As promised, here’s a box break/review of 1999 Flair Showcase! In case you didn’t already know, pre-2000 Flair are some of my favorite sets ever. Just look at the scans below. They are beauties! For past Flair box breaks (’98), click here and here. Anyway, let’s see what my first box of ’99 brought me…
Box Details: 24 packs per box, 5 cards per pack, $45
From: Baseball Card Exchange
Base set: 1999 marked the last time that the Flair Showcase set was fractured. In this case, 144 players each had three cards each, Rows 1, 2, and 3. The scan above depicts cards from Row 3, the most common of the bunch. In this box, I pulled 71 Row 3 cards without duplicates.
Row 2: The Row 2 cards came at a rate better than one per pack. In 1999, the look for these cards was tweaked a bit from those of previous years as the players no longer had their distant background images but rather a small action shot placed under a giant model of their uniform number. The number concept might seem a bit tacky, but the cards are beautiful regardless. I pulled 40 different Row 2 cards in this box. Some of the notables included Mark McGwire, Cal Ripken, Jr., Vladimir Guerrero, Ivan Rodriguez, Pedro Martinez, Curt Schilling, and Mike Mussina.
Row 1: Much like the Row 0 cards were all serially numbered in 1998, the Row 1 cards are all serially numbered according to where they fell in the set. Here’s the breakdown:
Cards 1-48 (numbered to 1,500)
Cards 49-96 (numbered to 3,000)
Cards 97-144 (numbered to 6,000)
Altogether, I pulled 9 Row 1 cards:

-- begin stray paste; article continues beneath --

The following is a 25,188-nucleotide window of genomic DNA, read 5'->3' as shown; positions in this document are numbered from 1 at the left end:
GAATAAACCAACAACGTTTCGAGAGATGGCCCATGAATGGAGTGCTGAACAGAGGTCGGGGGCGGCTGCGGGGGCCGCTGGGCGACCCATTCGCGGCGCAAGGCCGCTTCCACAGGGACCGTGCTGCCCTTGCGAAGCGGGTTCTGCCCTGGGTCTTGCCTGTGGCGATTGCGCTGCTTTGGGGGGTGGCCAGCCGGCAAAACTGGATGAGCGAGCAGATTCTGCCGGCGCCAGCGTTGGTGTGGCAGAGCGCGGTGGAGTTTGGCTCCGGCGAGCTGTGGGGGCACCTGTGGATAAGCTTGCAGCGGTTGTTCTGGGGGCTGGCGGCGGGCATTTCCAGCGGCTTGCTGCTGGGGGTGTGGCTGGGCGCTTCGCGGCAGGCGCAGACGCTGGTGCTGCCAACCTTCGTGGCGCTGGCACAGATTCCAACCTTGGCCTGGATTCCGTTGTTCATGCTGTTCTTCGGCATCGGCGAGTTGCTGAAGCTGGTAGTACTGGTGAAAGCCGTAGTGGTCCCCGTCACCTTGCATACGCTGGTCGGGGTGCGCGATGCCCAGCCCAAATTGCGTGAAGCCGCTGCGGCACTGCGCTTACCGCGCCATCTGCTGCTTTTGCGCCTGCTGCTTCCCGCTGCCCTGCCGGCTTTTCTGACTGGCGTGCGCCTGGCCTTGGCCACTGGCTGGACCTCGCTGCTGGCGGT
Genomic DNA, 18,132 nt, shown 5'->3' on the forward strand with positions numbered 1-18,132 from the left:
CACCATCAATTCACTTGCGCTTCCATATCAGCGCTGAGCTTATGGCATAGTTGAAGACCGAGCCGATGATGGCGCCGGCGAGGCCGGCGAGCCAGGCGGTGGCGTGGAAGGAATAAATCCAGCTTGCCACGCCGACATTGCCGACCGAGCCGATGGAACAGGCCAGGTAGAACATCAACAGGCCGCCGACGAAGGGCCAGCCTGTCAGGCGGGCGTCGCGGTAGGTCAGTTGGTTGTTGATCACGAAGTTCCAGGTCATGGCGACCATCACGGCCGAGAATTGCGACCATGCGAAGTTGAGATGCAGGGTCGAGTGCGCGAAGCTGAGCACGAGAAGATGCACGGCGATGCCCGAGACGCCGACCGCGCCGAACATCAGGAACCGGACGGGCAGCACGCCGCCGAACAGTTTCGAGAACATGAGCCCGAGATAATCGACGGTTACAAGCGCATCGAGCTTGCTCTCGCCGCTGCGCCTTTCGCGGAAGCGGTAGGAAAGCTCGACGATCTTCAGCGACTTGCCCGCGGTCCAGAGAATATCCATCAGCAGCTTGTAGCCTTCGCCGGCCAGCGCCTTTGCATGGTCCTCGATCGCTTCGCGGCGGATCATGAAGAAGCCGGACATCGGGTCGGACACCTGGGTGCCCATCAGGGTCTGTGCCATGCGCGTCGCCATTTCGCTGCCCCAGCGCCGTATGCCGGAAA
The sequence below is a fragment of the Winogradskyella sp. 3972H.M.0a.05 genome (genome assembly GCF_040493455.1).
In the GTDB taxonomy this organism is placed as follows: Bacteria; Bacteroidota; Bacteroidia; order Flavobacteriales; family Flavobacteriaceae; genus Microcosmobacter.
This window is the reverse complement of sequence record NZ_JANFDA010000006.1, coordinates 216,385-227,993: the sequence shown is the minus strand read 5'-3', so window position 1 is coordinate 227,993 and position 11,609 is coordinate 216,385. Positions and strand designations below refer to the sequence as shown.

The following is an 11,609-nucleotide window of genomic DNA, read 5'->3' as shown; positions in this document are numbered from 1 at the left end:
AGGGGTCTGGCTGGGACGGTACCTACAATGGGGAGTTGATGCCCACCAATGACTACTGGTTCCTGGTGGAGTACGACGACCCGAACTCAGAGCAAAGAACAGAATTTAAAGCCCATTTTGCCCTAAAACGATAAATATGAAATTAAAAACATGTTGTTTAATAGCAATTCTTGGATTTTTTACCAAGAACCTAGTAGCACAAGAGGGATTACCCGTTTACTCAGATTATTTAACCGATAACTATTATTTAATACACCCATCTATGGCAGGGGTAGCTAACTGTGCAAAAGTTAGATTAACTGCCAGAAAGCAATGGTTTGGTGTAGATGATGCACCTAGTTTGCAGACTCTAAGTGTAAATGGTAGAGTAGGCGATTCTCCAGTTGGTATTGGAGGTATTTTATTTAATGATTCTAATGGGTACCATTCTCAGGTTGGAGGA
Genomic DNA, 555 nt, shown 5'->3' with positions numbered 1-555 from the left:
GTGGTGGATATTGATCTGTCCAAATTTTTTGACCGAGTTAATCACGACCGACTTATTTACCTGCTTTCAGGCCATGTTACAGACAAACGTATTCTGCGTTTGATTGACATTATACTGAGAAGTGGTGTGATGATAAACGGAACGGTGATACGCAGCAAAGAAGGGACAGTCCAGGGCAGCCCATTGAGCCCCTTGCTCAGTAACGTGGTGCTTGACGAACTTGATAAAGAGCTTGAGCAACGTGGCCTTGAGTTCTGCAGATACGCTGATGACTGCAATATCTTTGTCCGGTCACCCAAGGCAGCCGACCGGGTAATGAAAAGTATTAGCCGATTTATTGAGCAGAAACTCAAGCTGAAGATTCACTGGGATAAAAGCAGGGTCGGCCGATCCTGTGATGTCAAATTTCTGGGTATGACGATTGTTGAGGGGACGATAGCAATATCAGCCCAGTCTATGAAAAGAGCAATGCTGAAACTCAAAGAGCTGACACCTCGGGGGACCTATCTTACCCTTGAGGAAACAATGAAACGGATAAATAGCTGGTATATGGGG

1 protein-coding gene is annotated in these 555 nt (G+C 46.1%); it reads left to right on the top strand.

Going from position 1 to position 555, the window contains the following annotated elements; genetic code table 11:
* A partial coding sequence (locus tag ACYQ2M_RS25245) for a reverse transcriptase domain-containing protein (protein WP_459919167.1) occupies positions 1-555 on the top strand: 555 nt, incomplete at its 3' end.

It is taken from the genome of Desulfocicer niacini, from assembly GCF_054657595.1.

#9 Tony Gwynn (0110/1500)
#16 Darin Erstad (1241/1500)
#69 Gary Sheffield (0914/3000)
#73 Bartolo Colon (0966/3000)
#83 Livan Hernandez 0674/3000)
#108 Mike Mussina (4431/6000)
#134 Reggie Sanders (4316/6000)
#136 Charles Johnson (4194/6000)
#139 Matt Williams (3038/6000)
Legacy Collection (/99): The low-numbered, blue-foiled Flair parallel known as the Legacy Collection returned in 1999 and mirrored all three Rows with a print run of 99 each. I was unable to pull a Legacy card in two boxes of 1998 Flair but I was able to hit one here in Andres Galarraga (63/99).
Wave of the Future (/1000): A staple of the Flair Showcase line, this year’s Wave of the Future inserts returned with a special technology later used in Fleer’s E-Xceptional inserts. I pulled an insert of Troy Glaus (0979/1000). Ben Grieve, Travis Lee, Todd Helton, Eric Chavez, and Ricky Ledee are among the others featured in this set.
This box didn’t contain a single duplicate and I actually got two more cards than I was supposed to (122).
While the base cards were relatively unharmed, the inserts had some serious issues. Some Row 1 cards suffered from serious peeling around the edges on the back. Also, check out the faded foil on the Legacy logo on the Galarraga card. This was a bit disappointing.